Location: Goleszów, Poland
Camp Commandants: SS-Oberscharführer Hans Picklapp, SS- Oberscharführer Hans Mirbeth, SS-Unterscharführer Horst Czerwiński
The village of Goleszów (Golleschau) is near the Polish-Czech border, over 60 kilometres south-west of Oświęcim. Before the war broke out, a cement plant was located there.
The first Auschwitz prisoners arrived at the Golleschau Sub-Camp in early August 1942. They were mainly skilled workers, brick layers and carpenters whose job it was to change the building adjoining the factory production hall into living quarters for the prisoners. It was a three story building with the kitchen and infirmary on the ground floor, the washrooms and toilets were on the second floor. The prisoners slept on three-decker bunk beds set up in the remaining rooms on the second and third floors.
Several dozen more prisoners were brought to Golleschau in mid August 1942 and numbered 2,141 by the end of the month (160 were already working in the cement plant's quarry). Several small transports followed: from May 1943 to the spring of 1944, the camp had an average of 450 to 500 prisoners. In the summer and autumn of 1944, yet more transports arrived including Hungarian Jews and 298 Jews from the Theresienstadt ghetto and from Łódź. As a result, in late summer the total camp population exceeded 1,000 prisoners (up to 1,059 in October 1944) and it stayed at a similar level until the evacuation.
The prisoners were put to work at the cement plant doing different types of auxiliary work requiring a great deal of physical effort, laying railroad tracks, crushing stone, sifting coal, packing cement in paper sacks, (where the air was filed with dust), doing carpentry wok, operating the lime burning furnaces, building a cable railway, and making barrels .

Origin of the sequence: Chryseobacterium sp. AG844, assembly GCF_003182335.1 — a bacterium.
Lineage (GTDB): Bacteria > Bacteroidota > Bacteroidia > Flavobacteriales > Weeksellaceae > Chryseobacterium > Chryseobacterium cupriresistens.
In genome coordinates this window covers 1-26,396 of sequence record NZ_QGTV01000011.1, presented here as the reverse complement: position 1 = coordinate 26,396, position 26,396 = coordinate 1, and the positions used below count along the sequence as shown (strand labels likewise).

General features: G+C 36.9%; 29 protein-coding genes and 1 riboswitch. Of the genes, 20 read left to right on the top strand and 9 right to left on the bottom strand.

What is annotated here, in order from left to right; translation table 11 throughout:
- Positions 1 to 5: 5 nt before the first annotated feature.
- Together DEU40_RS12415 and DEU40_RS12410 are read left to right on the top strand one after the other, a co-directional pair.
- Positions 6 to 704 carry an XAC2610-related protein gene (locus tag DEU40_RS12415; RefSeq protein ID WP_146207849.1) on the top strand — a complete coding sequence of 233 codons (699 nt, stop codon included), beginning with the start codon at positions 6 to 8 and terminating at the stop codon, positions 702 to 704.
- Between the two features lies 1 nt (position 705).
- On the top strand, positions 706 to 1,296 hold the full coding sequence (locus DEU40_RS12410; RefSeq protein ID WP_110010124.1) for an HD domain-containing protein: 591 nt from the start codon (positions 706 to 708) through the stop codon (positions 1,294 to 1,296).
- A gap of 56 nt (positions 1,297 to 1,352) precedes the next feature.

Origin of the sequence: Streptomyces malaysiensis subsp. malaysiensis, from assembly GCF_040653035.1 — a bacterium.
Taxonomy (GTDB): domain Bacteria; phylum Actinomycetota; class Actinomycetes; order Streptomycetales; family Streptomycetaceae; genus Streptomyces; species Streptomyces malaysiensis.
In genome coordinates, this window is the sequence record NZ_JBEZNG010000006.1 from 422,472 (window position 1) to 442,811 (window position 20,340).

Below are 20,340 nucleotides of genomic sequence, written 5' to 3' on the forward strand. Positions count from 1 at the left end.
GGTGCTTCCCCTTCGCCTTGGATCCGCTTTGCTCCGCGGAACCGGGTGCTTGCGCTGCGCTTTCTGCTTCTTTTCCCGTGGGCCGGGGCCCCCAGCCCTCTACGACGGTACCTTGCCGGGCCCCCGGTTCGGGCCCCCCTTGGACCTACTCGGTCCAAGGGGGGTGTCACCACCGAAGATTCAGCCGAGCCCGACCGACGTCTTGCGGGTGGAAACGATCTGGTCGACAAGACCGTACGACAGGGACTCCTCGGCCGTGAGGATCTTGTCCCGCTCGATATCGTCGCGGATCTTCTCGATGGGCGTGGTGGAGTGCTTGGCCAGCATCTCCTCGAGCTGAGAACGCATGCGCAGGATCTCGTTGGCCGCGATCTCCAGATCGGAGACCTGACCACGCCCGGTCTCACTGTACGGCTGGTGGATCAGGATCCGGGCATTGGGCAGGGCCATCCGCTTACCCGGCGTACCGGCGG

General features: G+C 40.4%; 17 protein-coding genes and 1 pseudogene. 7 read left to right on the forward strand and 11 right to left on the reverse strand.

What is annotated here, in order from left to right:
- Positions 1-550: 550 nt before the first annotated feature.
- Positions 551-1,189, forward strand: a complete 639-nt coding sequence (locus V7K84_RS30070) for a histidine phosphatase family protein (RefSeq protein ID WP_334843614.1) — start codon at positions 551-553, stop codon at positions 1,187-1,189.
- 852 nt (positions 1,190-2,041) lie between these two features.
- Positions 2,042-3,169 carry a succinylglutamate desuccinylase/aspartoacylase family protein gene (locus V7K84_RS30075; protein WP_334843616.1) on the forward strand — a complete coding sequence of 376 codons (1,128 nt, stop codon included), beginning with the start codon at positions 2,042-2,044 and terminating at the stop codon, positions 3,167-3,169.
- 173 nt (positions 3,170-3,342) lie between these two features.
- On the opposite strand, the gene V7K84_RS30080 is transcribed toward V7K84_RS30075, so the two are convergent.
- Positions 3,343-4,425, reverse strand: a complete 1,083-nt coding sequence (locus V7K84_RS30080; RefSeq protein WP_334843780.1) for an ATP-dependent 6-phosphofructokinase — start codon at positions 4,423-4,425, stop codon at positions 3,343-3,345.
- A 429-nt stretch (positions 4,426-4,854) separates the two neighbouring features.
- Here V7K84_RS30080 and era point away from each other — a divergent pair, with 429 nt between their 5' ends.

A few prisoners were put to work on the sub-camp premises in the kitchen, laundry, and warehouse. the most difficult situation was in the commandos working in the cement plant's four quarries where prisoners were used to load crushed stone on to freight cars. As the factory management estimated: 'five Jews ought to load three freight cars during one shift'. In those commandos, an especially great number of accidents occurred as a result of which many injured prisoners were sent back to the camp at Birkenau.
The prisoners were guarded at work by several dozen or so SS men who initially belonged to the Auschwitz Guard Battalion Second Company. besides the SS men, over a dozen armed members of the plant security staff also guarded the prisoners.
The sub-camp commandants were Erich Picklapp followed by SS-Oberscharführer Hans Mirbeth and SS-Oberscharführer Horst Czerwiński. Former prisoners remember all three and most of their subordinates as brutal and ruthless.
Due to the hard labour, accidents, beatings, malnutrition and diseases meant prisoners quickly lost strength and were sent to the camp infirmary as a result of being unfit to work. The infirmary directors were SDG Herbert Scherpe, succeeded by Hans Nierzwicki, Franz Woyciechowski, Herbert Jorss and Hans Kaufmann, who however were not very interested in the fate of the patients.
The most seriously ill patients successfully taken to the camp hospital at Monowitz or the BIIf hospital camp at Birkenau, where a significant percentage of them fell victim to selections to the gas chambers.
The Golleschau Sub-Camp's prisoners were evacuated in three groups on January 18th and 21st, 1945. The first two of them were assorted on foot to Wodzisław Śląski where two transports were formed. One was sent to the Sachsenhausen concentration camp, whilst the other was sent to the Flossenburg concentration camp. The last group of 100 prisoners were escorted to the Golleschau train station. The transport that followed lasted for 9 days eventually ending up at the Oscar Schindler factory in Brussen-Brunnlitz on January 29th. Schindler ordered the freight train opened and took everyone who survived into his factory. Unfortunately, half the prisoners had already died on the journey.
Information about sources we used while researching the sub-camp you can find here.